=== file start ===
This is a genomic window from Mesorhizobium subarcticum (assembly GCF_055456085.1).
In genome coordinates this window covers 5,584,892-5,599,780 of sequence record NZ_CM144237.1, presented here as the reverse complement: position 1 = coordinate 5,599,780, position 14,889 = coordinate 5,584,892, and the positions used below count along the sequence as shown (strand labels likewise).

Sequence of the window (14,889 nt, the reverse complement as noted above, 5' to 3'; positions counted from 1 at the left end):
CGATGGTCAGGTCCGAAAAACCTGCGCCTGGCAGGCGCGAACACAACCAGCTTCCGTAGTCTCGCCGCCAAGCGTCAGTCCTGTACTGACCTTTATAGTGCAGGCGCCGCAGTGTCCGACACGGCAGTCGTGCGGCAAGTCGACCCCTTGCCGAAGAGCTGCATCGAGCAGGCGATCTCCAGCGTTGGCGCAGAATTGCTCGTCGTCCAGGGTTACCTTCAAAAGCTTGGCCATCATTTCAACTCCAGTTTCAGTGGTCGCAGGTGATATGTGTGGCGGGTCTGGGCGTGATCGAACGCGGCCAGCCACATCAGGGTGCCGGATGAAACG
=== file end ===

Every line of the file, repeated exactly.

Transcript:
This is a genomic window from Mesorhizobium subarcticum (assembly GCF_055456085.1).
In genome coordinates this window covers 5,584,892-5,599,780 of sequence record NZ_CM144237.1, presented here as the reverse complement: position 1 = coordinate 5,599,780, position 14,889 = coordinate 5,584,892, and the positions used below count along the sequence as shown (strand labels likewise).

Sequence of the window (14,889 nt, the reverse complement as noted above, 5' to 3'; positions counted from 1 at the left end):
CGATGGTCAGGTCCGAAAAACCTGCGCCTGGCAGGCGCGAACACAACCAGCTTCCGTAGTCTCGCCGCCAAGCGTCAGTCCTGTACTGACCTTTATAGTGCAGGCGCCGCAGTGTCCGACACGGCAGTCGTGCGGCAAGTCGACCCCTTGCCGAAGAGCTGCATCGAGCAGGCGATCTCCAGCGTTGGCGCAGAATTGCTCGTCGTCCAGGGTTACCTTCAAAAGCTTGGCCATCATTTCAACTCCAGTTTCAGTGGTCGCAGGTGATATGTGTGGCGGGTCTGGGCGTGATCGAACGCGGCCAGCCACATCAGGGTGCCGGATGAAACG